It’s probably not what we want to hear on Christmas Morning, that last section of Matthew’s narrative about Jesus birth, that ends with Christmas mourning, the inconsolable cry of the mother’s of Bethlehem weeping for their dead children as Herod has them butchered because he is scared of the child the magi had told him of. Compared with Herod’s other brutal massacres the death of a relatively small number of small children in a small rural town does not even rate a mention in the history books. But you get a sense of its devastation on the women of the town.
At Christmas we are more used to the joy-filled carols; that reflect the rich and wonderful songs in Luke’s gospel: Mary’s song at finding out that what she has been told of being pregnant by the Holy Spirit is true; what we call the Magnificat. Zechariah’s anthem, deep in the tradition of the psalm’s speaking of God’s long looked for salvation, as he celebrates the birth of his son, John, who we know as John the Baptist. The angel choir proclaiming ‘Glory to God in the highest heaven, and on earth peace to those on whom his favour rests’. I think of that as the greatest production number ever, vast armies of angels, singing to a very select audience, but not the rich insiders who can afford to watch for their entertainment, rather the poor outsiders for whom it is good news of their inclusion…But Matthew’s Christmas music is wailing and lament, funeral dirge and the blues.
Matthew paints us a picture of Christmas which has more in common with the warn torn regions of our world today; full of violence, with the death of innocents, the wail of the bereft, the desperate plight of refugees, the powerful enforcing their will at gun point, than it does with the idyllic and romanticised nativity display we are used to on hallmark cards.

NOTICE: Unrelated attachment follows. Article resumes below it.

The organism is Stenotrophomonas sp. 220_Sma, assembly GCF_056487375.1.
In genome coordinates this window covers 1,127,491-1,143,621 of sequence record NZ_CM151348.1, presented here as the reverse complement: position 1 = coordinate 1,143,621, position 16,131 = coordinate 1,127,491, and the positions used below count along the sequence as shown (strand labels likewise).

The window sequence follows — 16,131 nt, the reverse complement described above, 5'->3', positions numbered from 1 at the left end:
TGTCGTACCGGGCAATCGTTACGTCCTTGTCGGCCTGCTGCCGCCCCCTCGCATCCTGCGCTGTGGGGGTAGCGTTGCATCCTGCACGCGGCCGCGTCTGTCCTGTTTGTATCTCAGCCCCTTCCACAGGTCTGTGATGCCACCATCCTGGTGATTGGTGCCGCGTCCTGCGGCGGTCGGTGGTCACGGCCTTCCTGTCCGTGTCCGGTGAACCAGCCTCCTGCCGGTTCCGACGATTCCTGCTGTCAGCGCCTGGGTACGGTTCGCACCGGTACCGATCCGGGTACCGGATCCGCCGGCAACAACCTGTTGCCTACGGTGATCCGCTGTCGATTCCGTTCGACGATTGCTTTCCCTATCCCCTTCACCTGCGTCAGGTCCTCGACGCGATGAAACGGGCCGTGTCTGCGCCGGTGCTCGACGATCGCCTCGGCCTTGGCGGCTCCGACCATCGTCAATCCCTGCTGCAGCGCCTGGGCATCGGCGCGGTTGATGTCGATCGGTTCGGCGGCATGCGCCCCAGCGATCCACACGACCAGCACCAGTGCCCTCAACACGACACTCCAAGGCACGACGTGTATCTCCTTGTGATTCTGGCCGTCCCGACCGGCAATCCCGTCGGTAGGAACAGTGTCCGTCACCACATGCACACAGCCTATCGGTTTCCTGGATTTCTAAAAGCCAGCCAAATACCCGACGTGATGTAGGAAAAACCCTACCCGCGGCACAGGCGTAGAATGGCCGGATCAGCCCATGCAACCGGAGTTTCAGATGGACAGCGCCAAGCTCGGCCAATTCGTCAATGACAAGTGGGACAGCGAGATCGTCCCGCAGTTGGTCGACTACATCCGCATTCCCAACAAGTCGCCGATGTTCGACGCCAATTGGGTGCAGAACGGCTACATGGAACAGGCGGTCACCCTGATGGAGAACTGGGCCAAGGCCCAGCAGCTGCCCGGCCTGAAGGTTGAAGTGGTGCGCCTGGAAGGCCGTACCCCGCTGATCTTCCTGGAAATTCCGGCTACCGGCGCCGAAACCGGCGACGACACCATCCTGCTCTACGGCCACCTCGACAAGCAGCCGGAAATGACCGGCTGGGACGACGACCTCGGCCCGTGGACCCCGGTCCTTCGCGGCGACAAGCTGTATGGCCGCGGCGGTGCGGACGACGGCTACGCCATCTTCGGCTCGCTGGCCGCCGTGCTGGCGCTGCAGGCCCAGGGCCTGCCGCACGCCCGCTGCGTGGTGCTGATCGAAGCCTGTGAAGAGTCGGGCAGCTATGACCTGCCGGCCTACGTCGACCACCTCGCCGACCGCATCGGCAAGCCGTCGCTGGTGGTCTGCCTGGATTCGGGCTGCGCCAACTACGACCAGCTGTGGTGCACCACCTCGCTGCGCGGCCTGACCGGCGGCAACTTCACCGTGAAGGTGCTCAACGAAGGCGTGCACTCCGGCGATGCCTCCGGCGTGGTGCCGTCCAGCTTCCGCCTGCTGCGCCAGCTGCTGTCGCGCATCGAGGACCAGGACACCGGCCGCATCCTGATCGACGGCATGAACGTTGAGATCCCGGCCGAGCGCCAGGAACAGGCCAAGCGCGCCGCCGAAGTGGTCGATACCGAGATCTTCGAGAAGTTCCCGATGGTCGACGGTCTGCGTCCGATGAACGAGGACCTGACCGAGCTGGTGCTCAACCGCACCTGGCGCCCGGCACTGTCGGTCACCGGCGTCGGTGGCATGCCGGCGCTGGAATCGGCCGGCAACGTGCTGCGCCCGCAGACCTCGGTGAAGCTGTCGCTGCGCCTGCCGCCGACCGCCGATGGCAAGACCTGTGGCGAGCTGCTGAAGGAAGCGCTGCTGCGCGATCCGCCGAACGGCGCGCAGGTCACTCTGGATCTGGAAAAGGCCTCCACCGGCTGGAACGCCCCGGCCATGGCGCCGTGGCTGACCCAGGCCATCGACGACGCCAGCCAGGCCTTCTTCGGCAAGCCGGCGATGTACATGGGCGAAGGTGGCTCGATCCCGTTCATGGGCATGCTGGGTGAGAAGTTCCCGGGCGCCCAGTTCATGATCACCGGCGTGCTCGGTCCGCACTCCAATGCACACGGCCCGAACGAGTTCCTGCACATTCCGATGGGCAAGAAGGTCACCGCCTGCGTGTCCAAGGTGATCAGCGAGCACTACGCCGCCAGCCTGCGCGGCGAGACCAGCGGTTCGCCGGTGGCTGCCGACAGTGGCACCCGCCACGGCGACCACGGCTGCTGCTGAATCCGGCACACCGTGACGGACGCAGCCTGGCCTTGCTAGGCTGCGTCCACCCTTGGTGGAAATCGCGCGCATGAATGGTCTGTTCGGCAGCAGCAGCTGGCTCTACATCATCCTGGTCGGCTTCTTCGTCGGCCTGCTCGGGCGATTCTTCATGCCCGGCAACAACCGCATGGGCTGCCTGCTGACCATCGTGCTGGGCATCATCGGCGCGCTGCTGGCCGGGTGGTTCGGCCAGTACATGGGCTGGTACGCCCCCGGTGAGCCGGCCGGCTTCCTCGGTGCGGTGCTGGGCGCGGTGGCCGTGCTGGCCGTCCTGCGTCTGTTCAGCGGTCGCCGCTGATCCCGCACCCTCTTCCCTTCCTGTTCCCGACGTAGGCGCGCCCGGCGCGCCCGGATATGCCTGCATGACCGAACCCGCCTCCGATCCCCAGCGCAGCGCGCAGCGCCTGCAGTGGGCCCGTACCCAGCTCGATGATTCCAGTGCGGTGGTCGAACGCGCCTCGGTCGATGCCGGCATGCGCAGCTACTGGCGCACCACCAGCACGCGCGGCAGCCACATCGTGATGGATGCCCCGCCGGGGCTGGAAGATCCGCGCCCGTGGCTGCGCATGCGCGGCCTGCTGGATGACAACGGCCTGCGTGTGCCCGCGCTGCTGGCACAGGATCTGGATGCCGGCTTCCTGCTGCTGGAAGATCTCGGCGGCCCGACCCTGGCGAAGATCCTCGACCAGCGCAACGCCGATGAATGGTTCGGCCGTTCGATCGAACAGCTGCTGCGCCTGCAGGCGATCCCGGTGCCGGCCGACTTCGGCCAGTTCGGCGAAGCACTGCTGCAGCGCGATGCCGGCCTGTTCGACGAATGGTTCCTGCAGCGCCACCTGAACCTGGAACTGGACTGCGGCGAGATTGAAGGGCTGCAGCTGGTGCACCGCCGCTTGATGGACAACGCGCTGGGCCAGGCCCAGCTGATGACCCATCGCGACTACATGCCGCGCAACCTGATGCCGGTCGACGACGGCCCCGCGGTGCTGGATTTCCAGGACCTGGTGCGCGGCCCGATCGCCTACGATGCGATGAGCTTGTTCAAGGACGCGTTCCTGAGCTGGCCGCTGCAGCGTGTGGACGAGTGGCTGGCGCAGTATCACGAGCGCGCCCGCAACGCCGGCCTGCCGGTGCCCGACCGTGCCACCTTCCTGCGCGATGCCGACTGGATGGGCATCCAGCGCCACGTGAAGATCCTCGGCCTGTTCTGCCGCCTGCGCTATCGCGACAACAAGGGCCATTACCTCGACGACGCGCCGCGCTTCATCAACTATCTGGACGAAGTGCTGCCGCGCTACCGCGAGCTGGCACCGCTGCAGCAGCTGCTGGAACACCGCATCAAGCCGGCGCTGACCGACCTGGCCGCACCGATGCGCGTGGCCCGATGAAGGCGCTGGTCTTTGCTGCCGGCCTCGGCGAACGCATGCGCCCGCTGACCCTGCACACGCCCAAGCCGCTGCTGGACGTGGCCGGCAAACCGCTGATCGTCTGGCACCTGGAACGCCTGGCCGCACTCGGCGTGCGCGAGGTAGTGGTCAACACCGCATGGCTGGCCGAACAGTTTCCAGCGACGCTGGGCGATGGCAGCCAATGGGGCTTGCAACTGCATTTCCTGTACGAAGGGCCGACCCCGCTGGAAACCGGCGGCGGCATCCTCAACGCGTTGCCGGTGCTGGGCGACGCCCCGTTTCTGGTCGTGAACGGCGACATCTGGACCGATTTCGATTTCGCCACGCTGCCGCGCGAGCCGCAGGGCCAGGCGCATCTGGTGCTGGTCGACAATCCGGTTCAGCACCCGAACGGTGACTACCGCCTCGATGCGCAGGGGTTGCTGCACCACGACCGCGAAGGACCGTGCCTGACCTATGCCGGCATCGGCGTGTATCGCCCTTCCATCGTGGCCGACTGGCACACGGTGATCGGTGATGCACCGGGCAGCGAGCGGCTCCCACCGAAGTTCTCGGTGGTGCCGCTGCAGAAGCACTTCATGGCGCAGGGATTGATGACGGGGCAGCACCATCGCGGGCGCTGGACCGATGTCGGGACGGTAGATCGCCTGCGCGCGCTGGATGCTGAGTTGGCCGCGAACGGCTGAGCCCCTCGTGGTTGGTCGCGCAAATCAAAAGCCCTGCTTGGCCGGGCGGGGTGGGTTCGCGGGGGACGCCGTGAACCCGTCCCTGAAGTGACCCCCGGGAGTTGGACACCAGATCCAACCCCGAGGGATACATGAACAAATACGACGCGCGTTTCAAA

Now I don’t want to come across all ‘grinch-ey’ like I’m trying to steal your Christmas joy, I’m not… I’m not being all Ebenezer Scrooge and wanting to impose a ‘bah-humbug’ to dampen our festivities…Far from it… You see…the gritty, brutal, reality of Matthew’s narrative and its Christmas mourning, highlights the wonder and joy and beauty of Christmas morning… Because the Christ Child, Jesus, is real hope, come in a real person, in the midst of real life. That’s really…good news…
Amid the bleakness of what’s going on, there is this reoccurring formula, that Matthew uses, telling us that things were done in order to fulfil the scriptures. The place of Jesus birth, his having to flee to Egypt, even the wailing of the women in Bethlehem. Herod may seem to have all the power in this story and be able to impose his will, but even in the face of that God’s plans and purposes are in actual fact not thwarted. That gives us hope even in the darkness, God is at work.
While it does not sooth the anguish of those Bethlehem mothers, Matthew’s quote from Jeremiah 31:15, comes from the darkest point in Israel’s history, and uses the image of Racheal, Isaac’s son who died giving birth to Benjamin and who was buried near Ramah, crying as the exiles are taken away to Babylon. It is as if this is the end of the story for her off spring. But the verses that follow that speak of an end to mourning because God will bring them back. On a larger scale there is hope and good news in this Christmas grieving, because in the Christmas dawn God is bringing his salvation for Israel, just as he had done in the exile.